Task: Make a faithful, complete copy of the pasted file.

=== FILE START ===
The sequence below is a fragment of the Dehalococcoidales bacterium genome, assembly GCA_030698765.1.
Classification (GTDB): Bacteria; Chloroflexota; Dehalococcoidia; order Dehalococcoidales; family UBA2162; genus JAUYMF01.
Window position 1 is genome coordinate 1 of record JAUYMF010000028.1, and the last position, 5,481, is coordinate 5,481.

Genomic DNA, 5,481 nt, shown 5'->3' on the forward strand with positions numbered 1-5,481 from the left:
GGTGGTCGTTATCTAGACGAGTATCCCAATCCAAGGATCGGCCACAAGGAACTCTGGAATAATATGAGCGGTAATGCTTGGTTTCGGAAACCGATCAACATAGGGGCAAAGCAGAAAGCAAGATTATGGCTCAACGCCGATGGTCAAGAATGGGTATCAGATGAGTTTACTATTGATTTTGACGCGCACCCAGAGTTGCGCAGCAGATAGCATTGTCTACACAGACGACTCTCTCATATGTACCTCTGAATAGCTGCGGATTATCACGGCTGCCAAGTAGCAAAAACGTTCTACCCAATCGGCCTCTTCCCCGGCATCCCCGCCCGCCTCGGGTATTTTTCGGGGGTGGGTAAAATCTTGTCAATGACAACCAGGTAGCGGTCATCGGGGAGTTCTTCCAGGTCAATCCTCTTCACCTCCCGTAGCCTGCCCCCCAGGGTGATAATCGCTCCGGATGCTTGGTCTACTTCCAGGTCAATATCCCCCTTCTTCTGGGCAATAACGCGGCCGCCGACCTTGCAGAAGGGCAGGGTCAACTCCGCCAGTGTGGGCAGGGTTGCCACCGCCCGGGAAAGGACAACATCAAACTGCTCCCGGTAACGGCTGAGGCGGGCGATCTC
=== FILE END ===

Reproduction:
The sequence below is a fragment of the Dehalococcoidales bacterium genome, assembly GCA_030698765.1.
Classification (GTDB): Bacteria; Chloroflexota; Dehalococcoidia; order Dehalococcoidales; family UBA2162; genus JAUYMF01.
Window position 1 is genome coordinate 1 of record JAUYMF010000028.1, and the last position, 5,481, is coordinate 5,481.

Genomic DNA, 5,481 nt, shown 5'->3' on the forward strand with positions numbered 1-5,481 from the left:
GGTGGTCGTTATCTAGACGAGTATCCCAATCCAAGGATCGGCCACAAGGAACTCTGGAATAATATGAGCGGTAATGCTTGGTTTCGGAAACCGATCAACATAGGGGCAAAGCAGAAAGCAAGATTATGGCTCAACGCCGATGGTCAAGAATGGGTATCAGATGAGTTTACTATTGATTTTGACGCGCACCCAGAGTTGCGCAGCAGATAGCATTGTCTACACAGACGACTCTCTCATATGTACCTCTGAATAGCTGCGGATTATCACGGCTGCCAAGTAGCAAAAACGTTCTACCCAATCGGCCTCTTCCCCGGCATCCCCGCCCGCCTCGGGTATTTTTCGGGGGTGGGTAAAATCTTGTCAATGACAACCAGGTAGCGGTCATCGGGGAGTTCTTCCAGGTCAATCCTCTTCACCTCCCGTAGCCTGCCCCCCAGGGTGATAATCGCTCCGGATGCTTGGTCTACTTCCAGGTCAATATCCCCCTTCTTCTGGGCAATAACGCGGCCGCCGACCTTGCAGAAGGGCAGGGTCAACTCCGCCAGTGTGGGCAGGGTTGCCACCGCCCGGGAAAGGACAACATCAAACTGCTCCCGGTAACGGCTGAGGCGGGCGATCTC